What we tell ourselves about the blogosphere - that it's open and democratic and egalitarian, that it stands in contrast and in opposition to the controlled and controlling mass media - is an innocent fraud.What's the fraud? Carr claims that the top-ranked blogs have established a hierarchy of control over the entire blogosphere:
The best way, by far, to get a link from an A List blogger is to provide a link to the A List blogger. As the blogophere has become more rigidly hierarchical, not by design but as a natural consequence of hyperlinking patterns, filtering algorithms, aggregation engines, and subscription and syndication technologies, not to mention human nature, it has turned into a grand system of patronage operated - with the best of intentions, mind you - by a tiny, self-perpetuating elite.But Carr is not only ignoring the facts of a comparison between the blogosphere and the mass media (the point of his initial comparison), he's ignoring mobility of rank and the specifics of the audiences of lower-ranked blogs. I've seen my blog get visits from all sorts of interesting places, by people I would not ordinarily be able to speak to.
John Koetsier at bizhack (who I've only come across because of this topic) says it very well when he points out the role of luck in getting a mass audience:
This is real life
This isn’t the movies. And this isn’t the crazy-stupid-brilliant flash-in-the-pan that you hear about from time to time, and wonder why you didn’t think of.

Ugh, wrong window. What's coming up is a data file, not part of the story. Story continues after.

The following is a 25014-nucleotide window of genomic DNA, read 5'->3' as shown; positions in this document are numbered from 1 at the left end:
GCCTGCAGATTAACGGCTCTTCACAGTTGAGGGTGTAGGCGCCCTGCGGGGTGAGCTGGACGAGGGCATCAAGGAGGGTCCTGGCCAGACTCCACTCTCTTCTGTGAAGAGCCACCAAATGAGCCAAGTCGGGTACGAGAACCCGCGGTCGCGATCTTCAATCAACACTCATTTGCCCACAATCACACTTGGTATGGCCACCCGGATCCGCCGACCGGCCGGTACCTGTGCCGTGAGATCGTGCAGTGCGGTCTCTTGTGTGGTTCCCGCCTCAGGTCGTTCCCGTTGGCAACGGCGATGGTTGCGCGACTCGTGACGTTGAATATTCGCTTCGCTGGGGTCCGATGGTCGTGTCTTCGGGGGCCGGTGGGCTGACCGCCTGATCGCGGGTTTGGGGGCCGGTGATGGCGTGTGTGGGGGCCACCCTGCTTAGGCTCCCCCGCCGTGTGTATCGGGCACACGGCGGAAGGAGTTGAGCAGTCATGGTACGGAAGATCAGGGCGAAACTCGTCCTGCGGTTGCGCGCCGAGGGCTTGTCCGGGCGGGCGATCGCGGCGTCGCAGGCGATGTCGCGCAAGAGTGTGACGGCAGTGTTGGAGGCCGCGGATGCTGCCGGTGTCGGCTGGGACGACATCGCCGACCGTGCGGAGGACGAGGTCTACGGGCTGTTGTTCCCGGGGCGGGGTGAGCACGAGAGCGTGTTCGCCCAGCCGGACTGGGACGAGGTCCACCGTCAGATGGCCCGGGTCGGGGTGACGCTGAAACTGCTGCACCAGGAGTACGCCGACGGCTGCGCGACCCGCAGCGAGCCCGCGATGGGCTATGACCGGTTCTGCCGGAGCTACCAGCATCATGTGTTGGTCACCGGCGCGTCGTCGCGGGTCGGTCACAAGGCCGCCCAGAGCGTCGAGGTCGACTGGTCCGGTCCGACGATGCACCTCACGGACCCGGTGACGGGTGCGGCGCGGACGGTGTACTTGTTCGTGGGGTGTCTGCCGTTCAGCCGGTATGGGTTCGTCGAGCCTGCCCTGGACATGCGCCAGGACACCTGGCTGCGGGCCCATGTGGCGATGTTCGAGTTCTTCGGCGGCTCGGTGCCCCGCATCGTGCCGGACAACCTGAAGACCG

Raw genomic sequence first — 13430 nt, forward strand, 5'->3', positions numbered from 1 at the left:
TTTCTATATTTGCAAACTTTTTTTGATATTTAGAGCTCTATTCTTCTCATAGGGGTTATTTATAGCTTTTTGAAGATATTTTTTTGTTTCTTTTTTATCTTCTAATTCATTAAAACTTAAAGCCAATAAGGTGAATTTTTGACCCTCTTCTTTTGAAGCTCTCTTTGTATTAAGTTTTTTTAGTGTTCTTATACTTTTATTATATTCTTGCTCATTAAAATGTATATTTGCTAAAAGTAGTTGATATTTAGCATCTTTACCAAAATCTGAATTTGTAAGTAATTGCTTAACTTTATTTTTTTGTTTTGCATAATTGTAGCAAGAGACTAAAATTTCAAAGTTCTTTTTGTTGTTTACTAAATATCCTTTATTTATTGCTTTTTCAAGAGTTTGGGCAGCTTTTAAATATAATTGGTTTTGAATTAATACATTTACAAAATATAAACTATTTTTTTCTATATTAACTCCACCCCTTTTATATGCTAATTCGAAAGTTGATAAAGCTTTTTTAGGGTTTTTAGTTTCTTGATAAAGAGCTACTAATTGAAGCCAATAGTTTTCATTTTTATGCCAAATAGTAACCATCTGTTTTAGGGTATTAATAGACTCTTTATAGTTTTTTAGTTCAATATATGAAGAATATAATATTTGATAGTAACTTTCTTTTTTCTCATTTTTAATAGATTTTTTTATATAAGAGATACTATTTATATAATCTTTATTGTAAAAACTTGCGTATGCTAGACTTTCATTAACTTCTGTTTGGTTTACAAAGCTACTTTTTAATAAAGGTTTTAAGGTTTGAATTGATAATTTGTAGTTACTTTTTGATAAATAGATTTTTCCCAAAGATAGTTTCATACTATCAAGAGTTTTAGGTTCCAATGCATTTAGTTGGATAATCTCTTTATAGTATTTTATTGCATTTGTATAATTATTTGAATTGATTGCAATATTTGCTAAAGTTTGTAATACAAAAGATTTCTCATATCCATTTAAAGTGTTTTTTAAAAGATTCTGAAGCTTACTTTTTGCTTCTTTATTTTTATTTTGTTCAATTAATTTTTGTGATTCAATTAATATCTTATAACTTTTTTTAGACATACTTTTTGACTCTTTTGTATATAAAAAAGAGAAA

Anything worth doing is hard. Doing anything well is hard. It takes time. It takes effort. It takes talent. It takes skill.
But sorry, that’s not enough.
The L factor
Here’s the hardest part for any of us to accept: It takes luck.
We’d have it a lot easier if there was a clear-cut algorithm for success. Do X amount of work for Y number of days with Z degree of skill, and you’ll be successful.
Sorry. I wish it was true. But it’s not.
Some weird magic happens in the world.
- Some wacked-out left-field idea like Snakes on a Plane just comes out of nowhere and hits a home run.
- Some odd idea like getting people to write secrets on postcards and send them to you so you can post them on a website results in a top ten blog and a successful book.
- Some 18-year-old kid creates a piece of software that others start contributing to that turns out to be really good and amazingly popular.
- Some slightly-shady entrepreneurs take an old idea and a lousy site and sell it for over half a billion.
- Some crazy geniuses create the best hardware/software combination the market has ever seen and spend decades struggling to get to 5% market share.
- Some other crazy geniuses with duct-taped glasses buy a piece of junk software, land a distribution deal with a clueless giant, and become the most profitable company in the world.
He's spot on.
The reality is, the blogosphere is a big place. Lots happens. Conversations abound. Blogs proliferate. Attention is limited. Blogs shoot up, blogs tumble down. Enough churn occurs to make me believe that success is still possible.
But you are already more successful thank you know. Think about it: there are now 52 million blogs. 52 million!
Let’s say your blog is ranked 39,756 (coincidentally, just like the one you’re reading right now.) How lucky are you?
Let’s break it down:
- If you’re in the top 5 million, you’re 1 out of 10
- If in the top 500,000, you’re 1 out of 100
- In the top 50,000, you’re 1 out of 1000
- just for fun, let’s continue …
- Top 5000? 1 out of 10,000
- Top 500? 1 out of 100,000
- And top 50? 1 out of 1,000,000